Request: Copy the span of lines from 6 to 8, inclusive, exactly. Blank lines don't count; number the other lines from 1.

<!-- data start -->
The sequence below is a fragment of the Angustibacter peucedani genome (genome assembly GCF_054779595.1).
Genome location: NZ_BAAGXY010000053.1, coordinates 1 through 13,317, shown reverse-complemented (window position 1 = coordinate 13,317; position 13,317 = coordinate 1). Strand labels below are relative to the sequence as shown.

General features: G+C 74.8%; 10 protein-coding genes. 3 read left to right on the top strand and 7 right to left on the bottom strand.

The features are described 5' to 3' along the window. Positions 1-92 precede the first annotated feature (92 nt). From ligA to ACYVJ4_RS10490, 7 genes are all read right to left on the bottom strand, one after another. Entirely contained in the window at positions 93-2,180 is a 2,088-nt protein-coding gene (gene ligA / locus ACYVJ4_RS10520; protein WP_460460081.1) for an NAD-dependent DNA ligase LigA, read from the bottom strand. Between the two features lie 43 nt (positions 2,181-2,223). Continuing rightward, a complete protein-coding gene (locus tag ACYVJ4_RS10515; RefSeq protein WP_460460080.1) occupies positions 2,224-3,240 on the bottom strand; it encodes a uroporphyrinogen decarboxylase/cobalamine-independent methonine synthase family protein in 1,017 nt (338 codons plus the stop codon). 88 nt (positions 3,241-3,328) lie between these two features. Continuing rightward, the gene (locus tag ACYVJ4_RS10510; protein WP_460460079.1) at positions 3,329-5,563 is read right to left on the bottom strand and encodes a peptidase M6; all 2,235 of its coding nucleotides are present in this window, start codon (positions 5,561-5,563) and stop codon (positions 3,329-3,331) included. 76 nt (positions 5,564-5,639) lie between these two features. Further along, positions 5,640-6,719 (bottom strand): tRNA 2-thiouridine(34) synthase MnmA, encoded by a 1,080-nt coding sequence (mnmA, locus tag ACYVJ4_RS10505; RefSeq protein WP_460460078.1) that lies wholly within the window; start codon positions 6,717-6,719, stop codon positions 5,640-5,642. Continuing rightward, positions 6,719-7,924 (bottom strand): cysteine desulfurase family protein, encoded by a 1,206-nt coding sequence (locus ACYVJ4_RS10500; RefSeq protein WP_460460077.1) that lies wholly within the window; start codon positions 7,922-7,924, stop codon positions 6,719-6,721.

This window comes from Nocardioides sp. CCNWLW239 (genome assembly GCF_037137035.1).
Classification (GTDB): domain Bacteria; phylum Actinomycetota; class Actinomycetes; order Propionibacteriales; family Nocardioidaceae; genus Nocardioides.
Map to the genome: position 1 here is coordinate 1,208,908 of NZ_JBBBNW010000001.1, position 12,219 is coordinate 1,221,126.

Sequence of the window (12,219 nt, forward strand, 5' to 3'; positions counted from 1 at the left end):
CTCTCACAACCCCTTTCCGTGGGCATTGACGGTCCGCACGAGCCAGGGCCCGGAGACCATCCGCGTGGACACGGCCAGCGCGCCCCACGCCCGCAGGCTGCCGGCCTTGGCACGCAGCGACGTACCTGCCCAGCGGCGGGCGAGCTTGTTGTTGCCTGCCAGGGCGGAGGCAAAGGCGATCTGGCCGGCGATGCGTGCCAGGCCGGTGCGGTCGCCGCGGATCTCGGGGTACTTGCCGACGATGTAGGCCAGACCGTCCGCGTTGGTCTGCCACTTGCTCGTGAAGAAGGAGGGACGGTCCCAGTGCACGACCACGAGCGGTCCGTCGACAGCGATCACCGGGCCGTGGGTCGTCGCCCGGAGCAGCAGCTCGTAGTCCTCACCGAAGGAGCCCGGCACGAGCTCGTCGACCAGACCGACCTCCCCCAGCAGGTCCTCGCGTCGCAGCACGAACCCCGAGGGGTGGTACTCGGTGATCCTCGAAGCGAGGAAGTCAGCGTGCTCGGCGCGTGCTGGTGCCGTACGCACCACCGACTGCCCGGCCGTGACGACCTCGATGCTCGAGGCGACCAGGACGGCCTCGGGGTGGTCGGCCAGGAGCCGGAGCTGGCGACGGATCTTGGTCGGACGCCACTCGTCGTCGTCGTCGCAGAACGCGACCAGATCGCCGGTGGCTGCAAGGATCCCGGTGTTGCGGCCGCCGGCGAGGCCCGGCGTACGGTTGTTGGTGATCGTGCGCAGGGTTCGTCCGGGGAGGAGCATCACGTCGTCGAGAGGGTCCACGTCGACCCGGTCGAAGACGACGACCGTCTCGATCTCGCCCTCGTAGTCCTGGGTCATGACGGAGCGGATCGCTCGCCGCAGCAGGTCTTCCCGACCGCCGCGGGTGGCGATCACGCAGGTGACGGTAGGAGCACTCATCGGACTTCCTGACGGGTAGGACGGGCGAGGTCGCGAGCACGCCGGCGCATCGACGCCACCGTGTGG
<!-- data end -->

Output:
Classification (GTDB): domain Bacteria; phylum Actinomycetota; class Actinomycetes; order Propionibacteriales; family Nocardioidaceae; genus Nocardioides.
Map to the genome: position 1 here is coordinate 1,208,908 of NZ_JBBBNW010000001.1, position 12,219 is coordinate 1,221,126.

Sequence of the window (12,219 nt, forward strand, 5' to 3'; positions counted from 1 at the left end):